Jump to content

  • Quick Navigation
Photo
- - - - -

TechNeed Challenge - Lowering pH of food without affecting taste


  • You cannot start a new topic
  • Please log in to reply
4 replies to this topic

#1 Hongyun

Hongyun

    Finger Lickin' Good

  • IFSQN Member
  • 241 posts
  • 19 thanks
1
Neutral

  • Singapore
    Singapore
  • Gender:Male
  • Location:Singapore

Posted 23 January 2009 - 04:38 AM

Found this challenge on the web, maybe some of you will have interesting ingredients to share?

-------
This global company is seeking to lower the pH of their savoury products without affecting the taste. They need to control spore germination and/or enhance the thermal treatment to assure shelf stability of the food at ambient temperature. The solution could be new food acids, combinations of food acids, taste maskers or natural preservatives.

pH can be lowered in food by adding food acids which act as natural preservatives and enhance thermal treatments (pasteurization and sterilization) and control spore germination. Pasteurization can be used with high-acid foods (pH<4.5) and sterilization is used for low-acid foods (pH>4.5) as low-acid foods need high temperature thermal treatment. However, high temperatures from sterilization or the addition of foods acids to lower the pH all have detrimental effects on food consistency, taste, and nutritional value. This is especially true with many vegetables such as zucchini, artichokes, carrots, and peppers, which are common constituents of our client’s products. Therefore, this company is seeking solutions for use with a wide range of vegetables.

A variety of food acids and combinations has been tried, but the company is willing to try any alternatives. Maskers such as sugar are not applicable as the majority of the food is savoury. Fats have been considered as taste-masking agents but do not meet the healthy brand image of the product range.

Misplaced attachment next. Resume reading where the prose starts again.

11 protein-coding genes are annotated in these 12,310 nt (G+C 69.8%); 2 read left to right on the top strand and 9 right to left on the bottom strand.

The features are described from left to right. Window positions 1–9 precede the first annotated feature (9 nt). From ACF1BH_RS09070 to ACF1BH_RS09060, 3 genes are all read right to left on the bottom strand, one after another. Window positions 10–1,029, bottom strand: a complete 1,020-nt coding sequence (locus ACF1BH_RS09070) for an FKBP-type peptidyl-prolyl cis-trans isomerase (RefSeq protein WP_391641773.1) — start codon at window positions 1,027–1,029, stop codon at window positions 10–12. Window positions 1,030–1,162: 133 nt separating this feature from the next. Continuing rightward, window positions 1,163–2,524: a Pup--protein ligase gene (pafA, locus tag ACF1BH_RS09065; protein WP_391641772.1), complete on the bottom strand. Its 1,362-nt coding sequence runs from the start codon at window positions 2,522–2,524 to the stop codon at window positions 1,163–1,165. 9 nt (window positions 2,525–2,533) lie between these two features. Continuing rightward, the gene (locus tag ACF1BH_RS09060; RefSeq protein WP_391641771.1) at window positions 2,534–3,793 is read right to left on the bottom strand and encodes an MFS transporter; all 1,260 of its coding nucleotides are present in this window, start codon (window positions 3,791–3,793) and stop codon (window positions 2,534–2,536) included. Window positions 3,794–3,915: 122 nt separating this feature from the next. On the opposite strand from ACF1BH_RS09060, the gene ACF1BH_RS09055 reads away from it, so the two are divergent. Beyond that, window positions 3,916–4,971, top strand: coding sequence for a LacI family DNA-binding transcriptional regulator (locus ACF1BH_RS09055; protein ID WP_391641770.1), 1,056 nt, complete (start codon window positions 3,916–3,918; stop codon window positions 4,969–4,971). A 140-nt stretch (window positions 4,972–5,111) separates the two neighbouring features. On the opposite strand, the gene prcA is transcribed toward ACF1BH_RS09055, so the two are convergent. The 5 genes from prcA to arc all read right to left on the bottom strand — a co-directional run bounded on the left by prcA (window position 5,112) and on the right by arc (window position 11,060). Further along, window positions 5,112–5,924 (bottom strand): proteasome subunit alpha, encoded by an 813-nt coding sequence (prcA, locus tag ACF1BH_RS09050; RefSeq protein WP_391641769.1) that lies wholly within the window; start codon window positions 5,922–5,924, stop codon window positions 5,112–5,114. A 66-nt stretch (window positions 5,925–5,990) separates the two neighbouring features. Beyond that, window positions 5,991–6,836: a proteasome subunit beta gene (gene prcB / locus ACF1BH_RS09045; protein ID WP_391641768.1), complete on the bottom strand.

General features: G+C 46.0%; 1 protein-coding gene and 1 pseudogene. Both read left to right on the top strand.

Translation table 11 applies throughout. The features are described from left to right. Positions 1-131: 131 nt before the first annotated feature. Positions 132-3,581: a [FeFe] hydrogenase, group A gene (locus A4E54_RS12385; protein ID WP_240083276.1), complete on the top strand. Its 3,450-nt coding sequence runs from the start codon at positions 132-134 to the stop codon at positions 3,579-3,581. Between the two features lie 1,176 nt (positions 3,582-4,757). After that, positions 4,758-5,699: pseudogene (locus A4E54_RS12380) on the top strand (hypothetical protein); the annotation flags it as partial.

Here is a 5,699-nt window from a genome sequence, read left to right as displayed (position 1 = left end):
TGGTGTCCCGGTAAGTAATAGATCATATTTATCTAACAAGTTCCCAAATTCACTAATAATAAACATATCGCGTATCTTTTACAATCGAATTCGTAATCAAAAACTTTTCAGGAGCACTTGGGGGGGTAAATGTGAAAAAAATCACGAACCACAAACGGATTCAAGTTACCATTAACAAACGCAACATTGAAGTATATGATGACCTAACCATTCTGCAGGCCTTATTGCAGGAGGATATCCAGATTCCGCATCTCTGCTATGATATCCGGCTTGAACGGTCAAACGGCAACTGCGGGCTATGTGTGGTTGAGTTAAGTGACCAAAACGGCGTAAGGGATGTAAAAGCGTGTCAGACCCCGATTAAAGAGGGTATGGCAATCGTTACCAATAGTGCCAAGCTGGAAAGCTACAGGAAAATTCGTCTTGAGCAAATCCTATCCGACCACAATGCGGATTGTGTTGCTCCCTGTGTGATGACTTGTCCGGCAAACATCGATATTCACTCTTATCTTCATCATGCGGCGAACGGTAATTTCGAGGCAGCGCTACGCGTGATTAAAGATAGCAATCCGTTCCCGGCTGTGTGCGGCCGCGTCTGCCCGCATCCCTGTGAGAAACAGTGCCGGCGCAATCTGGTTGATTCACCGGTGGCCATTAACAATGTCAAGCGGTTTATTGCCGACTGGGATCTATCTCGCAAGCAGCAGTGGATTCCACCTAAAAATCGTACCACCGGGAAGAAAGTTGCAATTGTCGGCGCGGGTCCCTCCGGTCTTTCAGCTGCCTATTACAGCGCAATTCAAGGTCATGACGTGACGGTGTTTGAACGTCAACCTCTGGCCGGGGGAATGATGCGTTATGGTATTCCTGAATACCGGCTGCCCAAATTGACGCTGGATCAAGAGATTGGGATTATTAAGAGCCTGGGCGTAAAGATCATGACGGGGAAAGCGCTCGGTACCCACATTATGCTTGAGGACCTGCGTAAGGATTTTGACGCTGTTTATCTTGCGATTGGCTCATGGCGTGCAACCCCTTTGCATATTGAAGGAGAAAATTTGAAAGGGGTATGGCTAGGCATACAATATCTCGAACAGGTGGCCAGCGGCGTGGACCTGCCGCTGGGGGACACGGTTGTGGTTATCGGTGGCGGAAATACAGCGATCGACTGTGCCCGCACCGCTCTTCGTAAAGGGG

Your proposed solution:



- Must not affect the taste of the food.
- Ideally, will already have trials in food showing efficacy, stability, and working conditions.
- Will be safe for consumption
with Material Safety Data Sheet information available.
- Will be clean label or label friendly.


The solution will have been tested on food and be safe for consumption. Ideally it will be ready to be added and tested within a wide range of recipes.

-------

Have fun with the challenge!



&quot;World Community Grid made it possible for us to analyze in one day the number of specimens that would take approximately 130 years to complete using a traditional computer.&quot;

- Dr. David J. Foran, professor and lead researcher at The Cancer Institute of New Jersey, UMDNJ-Robert Wood Johnson Medical School.




Join our LinkedIn Group! &gt;&gt; &lt;&lt;

#2 SaRaRa

SaRaRa

    Grade - MIFSQN

  • IFSQN Member
  • 186 posts
  • 12 thanks
0
Neutral

  • Earth
    Earth
  • Gender:Male

Posted 23 January 2009 - 02:21 PM

Hehehe challenging indeed! I would say that its really tough for me since I can only try to answer this using already published studies. I will try when I 'll have some more free time.